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2014 K&L Exclusive Scotland Whisky

SMWS 36.82 Benrinnes 17 Year Old "Rare Release" Single Barrel Cask Strength Single Malt Whisky IN STOCK NOW!

1988 Blair Athol 25 Year Old K&L Exclusive Signatory Refill Sherry Butt Cask Strength Single Malt Whisky SOLD OUT!

2001 Bowmore 12 Year Old K&L Exclusive Signatory Refill Sherry Butt Cask Strength Single Malt Whisky IN STOCK NOW!

1990 Bruichladdich 23 Year Old K&L Exclusive Signatory Refill Sherry Butt Cask Strength Single Malt Whisky IN STOCK NOW!

1997 Glen Ord 17 Year Old K&L Exclusive Signatory Hogshead Cask Strength Single Malt Whisky IN STOCK NOW!

1995 Glenburgie 19 Year Old K&L Exclusive Signatory Hogshead Cask Strength Single Malt Whisky IN STOCK NOW!

1997 Glenrothes 17 Year Old K&L Exclusive Signatory Refill Sherry Butt Cask Strength Single Malt Whisky IN STOCK NOW!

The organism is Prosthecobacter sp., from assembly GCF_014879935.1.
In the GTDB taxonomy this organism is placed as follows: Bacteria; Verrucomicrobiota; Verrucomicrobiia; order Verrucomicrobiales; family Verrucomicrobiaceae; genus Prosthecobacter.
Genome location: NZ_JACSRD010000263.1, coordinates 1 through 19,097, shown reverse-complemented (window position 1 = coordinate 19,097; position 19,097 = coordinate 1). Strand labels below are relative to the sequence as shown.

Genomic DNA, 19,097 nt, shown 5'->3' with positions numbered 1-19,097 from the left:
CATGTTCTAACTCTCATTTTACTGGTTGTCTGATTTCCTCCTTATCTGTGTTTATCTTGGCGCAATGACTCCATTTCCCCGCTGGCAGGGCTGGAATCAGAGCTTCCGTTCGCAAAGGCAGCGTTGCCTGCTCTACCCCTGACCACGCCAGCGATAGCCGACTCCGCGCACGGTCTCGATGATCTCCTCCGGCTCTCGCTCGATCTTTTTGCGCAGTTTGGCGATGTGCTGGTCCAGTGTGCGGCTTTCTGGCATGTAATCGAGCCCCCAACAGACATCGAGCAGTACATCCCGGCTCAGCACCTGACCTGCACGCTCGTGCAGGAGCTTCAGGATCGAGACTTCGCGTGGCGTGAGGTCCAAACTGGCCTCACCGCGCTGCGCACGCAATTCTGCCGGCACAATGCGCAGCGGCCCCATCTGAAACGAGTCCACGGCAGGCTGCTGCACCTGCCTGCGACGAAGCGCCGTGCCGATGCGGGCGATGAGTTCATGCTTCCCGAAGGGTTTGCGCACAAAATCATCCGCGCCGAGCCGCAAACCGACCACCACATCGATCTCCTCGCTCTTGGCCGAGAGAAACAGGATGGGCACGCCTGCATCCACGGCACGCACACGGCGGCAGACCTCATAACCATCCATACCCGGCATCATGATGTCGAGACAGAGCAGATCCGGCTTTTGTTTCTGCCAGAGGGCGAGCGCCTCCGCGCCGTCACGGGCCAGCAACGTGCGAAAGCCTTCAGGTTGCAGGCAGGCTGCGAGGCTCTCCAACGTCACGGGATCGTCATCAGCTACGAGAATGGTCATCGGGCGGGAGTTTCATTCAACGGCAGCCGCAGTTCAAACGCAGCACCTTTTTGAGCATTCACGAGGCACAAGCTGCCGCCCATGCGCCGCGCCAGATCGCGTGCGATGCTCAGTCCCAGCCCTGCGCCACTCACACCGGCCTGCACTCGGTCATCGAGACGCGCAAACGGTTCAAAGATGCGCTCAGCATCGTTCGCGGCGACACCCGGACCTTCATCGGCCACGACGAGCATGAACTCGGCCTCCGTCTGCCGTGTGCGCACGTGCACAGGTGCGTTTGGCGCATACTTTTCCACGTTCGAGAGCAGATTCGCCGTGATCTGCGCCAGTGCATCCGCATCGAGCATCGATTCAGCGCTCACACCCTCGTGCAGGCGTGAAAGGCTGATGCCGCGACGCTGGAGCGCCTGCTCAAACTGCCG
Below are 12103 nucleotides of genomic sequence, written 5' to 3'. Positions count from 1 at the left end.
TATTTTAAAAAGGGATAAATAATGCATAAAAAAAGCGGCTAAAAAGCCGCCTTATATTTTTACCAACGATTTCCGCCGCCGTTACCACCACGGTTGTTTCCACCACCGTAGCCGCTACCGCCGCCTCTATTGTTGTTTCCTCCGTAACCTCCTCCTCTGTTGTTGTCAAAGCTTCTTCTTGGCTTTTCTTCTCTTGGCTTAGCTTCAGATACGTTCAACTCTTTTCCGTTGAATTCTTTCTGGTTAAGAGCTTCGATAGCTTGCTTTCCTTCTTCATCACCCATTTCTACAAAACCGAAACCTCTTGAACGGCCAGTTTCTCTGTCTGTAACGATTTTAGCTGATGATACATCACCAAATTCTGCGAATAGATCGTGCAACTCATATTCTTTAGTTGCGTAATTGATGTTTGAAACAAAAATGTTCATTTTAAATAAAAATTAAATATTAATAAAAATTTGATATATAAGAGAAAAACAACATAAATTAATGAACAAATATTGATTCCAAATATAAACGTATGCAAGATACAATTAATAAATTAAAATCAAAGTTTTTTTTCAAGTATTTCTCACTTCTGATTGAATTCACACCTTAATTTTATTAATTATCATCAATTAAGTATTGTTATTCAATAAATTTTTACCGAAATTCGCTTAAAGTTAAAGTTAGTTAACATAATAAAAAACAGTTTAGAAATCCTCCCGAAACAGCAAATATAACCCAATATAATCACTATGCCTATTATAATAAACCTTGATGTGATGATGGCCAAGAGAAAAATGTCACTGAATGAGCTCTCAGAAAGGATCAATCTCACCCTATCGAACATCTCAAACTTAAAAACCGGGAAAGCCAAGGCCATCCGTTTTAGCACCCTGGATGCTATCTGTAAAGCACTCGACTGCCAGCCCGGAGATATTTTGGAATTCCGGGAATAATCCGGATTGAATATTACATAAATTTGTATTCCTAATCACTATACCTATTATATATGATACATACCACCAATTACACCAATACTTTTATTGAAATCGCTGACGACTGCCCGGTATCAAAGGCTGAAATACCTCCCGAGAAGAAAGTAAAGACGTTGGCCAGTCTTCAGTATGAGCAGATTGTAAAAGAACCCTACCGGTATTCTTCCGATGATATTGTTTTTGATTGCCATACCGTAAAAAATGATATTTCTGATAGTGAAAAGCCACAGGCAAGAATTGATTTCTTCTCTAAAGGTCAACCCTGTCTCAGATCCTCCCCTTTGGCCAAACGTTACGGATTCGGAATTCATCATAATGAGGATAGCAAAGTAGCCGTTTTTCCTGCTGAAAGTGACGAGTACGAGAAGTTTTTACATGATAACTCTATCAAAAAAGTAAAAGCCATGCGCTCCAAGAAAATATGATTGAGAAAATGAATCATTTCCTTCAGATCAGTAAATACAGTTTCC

1998 Mortlach 16 Year Old K&L Exclusive Signatory Sherry Butt Finish Cask Strength Single Malt Whisky IN STOCK NOW!

1995 Imperial 18 Year Old K&L Exclusive Signatory Single Barrel Cask Strength Single Malt Whisky IN STOCK NOW!

Kilchoman K&L Exclusive 100% Islay Single Bourbon Barrel #344 Cask Strength Single Malt Whisky IN STOCK NOW!

Kilchoman K&L Exclusive 100% Islay Single Bourbon Barrel #345 Cask Strength Single Malt Whisky IN STOCK NOW!

1990 Glenfarclas K&L Exclusive Single Malt Whisky IN STOCK NOW!

Glenfarclas "The Faultline Casks" K&L Exclusive First Fill Oloroso Sherry Casks Single Malt Whisky IN STOCK NOW!

1997 Bunnahabhain Heavily Peated 16 Year Old K&L Exclusive Chieftain's Single Barrel Cask Strength Single Malt Whisky IN STOCK NOW!